IBM refused to answer these questions. Telling us the printers for which IBM supplied drivers, the software included in the agreement, or the URL for the press release are not things that (1) SCO-Caldera likely does not know and (2) reasonably could be expected to affect IBM's defense of SCO-Caldera's accusations. IBM's refusal to answer these questions is just more un-acceptable stone-walling and an attempt to manage news coverage.

Incidentally, despite IBM's uncooperative stone-walling, we did find a URL for the press release to which Complaint paragraph 91 appears to refer: IBM broadens Linux support -- Red Hat and IBM Collaborate on e-Business Software Solutions. There is a link to it in the Resources section at the end of this article.

However, there is a part of SCO-Caldera's Complaint paragraph 91 that does go to its legal defense of the Caldera v IBM lawsuit: IBM misappropriated the confidential and proprietary information from SCO in Project Monterey.  IBM thereafter misused its access to the UNIX Software Code.  Interestingly, there is no allegation included in Complaint paragraph 91 that avers any of the IBM misappropriated . . . confidential and proprietary information from SCO in Project Monterey ended up in the Linux kernel, the GNU/Linux OS, or any Linux distribution. That gets added to the mix in other paragraphs.

Stock-Holder Note: SCO-Caldera seeks in excess of one-billion dollars in its Caldera v IBM lawsuit. Should SCO-Caldera prevail in its lawsuit and should the court find significant damage, a judgment of one-billion dollars or more could have a very serious impact upon the value of IBM stock.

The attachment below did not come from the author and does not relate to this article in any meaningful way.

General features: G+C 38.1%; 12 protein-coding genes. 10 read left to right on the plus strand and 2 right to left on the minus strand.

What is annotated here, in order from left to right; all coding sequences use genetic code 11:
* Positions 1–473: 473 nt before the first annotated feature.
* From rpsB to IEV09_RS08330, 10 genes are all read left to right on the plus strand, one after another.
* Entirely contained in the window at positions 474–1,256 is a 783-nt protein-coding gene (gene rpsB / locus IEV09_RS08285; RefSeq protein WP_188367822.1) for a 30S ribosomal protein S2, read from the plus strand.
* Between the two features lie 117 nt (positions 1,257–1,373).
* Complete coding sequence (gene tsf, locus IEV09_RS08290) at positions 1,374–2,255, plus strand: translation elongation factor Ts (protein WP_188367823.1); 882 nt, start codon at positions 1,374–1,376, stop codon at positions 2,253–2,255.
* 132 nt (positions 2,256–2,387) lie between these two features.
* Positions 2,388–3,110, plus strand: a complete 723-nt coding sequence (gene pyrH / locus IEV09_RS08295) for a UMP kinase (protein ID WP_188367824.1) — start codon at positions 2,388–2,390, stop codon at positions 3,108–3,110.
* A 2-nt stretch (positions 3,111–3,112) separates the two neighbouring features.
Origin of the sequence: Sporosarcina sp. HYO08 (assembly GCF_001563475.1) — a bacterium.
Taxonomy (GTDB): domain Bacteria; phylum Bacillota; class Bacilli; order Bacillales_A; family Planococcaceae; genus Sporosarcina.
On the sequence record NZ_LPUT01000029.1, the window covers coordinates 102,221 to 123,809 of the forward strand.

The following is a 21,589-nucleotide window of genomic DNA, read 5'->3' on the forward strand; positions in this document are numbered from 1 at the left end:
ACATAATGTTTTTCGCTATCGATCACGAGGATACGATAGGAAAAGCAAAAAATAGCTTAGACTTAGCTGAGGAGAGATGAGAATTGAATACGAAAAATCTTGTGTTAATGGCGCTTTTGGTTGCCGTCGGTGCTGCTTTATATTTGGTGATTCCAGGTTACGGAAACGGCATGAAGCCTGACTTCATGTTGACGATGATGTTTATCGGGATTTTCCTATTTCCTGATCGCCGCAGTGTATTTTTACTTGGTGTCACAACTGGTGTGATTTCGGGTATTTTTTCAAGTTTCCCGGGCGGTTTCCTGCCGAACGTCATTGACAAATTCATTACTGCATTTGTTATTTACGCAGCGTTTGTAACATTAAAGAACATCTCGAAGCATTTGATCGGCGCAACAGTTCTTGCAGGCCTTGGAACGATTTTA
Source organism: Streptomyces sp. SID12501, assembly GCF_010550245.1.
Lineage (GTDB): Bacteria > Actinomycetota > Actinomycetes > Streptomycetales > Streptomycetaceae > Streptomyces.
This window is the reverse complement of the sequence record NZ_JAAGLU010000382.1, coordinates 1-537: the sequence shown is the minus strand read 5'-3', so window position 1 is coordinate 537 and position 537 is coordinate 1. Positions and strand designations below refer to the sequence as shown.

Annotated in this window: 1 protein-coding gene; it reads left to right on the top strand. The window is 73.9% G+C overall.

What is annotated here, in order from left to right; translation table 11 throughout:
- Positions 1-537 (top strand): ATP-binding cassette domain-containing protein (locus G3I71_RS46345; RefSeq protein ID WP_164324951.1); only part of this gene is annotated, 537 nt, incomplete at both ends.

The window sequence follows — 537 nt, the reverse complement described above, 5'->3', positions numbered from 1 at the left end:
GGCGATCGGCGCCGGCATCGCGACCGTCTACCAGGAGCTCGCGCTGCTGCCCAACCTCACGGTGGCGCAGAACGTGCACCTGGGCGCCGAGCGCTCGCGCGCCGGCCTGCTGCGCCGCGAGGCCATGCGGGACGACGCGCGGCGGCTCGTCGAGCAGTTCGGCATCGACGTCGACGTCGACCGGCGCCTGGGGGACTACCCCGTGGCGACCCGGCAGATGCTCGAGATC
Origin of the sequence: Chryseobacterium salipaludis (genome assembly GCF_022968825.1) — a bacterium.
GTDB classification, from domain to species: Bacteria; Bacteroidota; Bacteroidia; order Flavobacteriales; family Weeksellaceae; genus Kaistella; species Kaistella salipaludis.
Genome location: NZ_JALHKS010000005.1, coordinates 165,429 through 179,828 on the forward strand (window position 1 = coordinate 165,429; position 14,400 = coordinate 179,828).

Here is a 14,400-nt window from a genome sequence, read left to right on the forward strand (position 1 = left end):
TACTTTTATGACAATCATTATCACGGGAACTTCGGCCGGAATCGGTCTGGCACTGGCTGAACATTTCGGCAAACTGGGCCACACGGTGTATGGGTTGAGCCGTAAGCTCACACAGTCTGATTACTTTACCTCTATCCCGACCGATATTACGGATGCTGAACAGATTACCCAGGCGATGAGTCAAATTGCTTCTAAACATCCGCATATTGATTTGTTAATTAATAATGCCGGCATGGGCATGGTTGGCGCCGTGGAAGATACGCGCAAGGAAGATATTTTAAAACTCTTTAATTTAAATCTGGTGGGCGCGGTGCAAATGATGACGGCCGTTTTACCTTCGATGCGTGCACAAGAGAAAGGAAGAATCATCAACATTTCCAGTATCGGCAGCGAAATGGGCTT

This part of Complaint paragraph 91 goes to the facts and meat of the upcoming court proceedings and it does not go to legal strategy. Therefore, we believe that IBM's customers, partners, ISVs, OEMs, VARs, and stockholders have a right to know, the Caldera v IBM lawsuit notwithstanding, whether IBM misappropriated the confidential and proprietary information from SCO in Project Monterey [and] thereafter misused its access to the UNIX Software Code. Moreover they have a right to know that now, not after IBM executives have an opportunity to dump their IBM stock should this SCO-Caldera accusation be shown to be true at some point far off in the time of court proceedings.

Because IBM has failed to admit or deny these SCO-Caldera accusations, we apply our policy to consider unanswered questions in the light least favorable to the source. Thus, we take SCO's allegations that IBM misappropriated the confidential and proprietary information from SCO in Project Monterey [and] IBM thereafter misused its access to the UNIX Software Code as admitted and true -- unless and until IBM publicly denies these allegations.

92.  Thereafter, on December 20, 2000, IBM Vice President Robert LeBlanc disclosed IBM's improper use of confidential and proprietary information learned from Project Monterey to bolster Linux as part of IBM's long term vision, stating:

"Project Monterey was actually started before Linux did. When we started the push to Monterey, the notion was to have one common OS for several architectures. The notion actually came through with Linux, which was open source and supported all hardware. We continued with Monterey as an extension of AIX [IBM UNIX] to support high-end hardware.  AIX 5 has the best of Monterey. Linux cannot fill that need today, but over time we believe it will. To help out we're making contributions to the open source movement like the journal file system. We can't tell our customers to wait for Linux to grow up.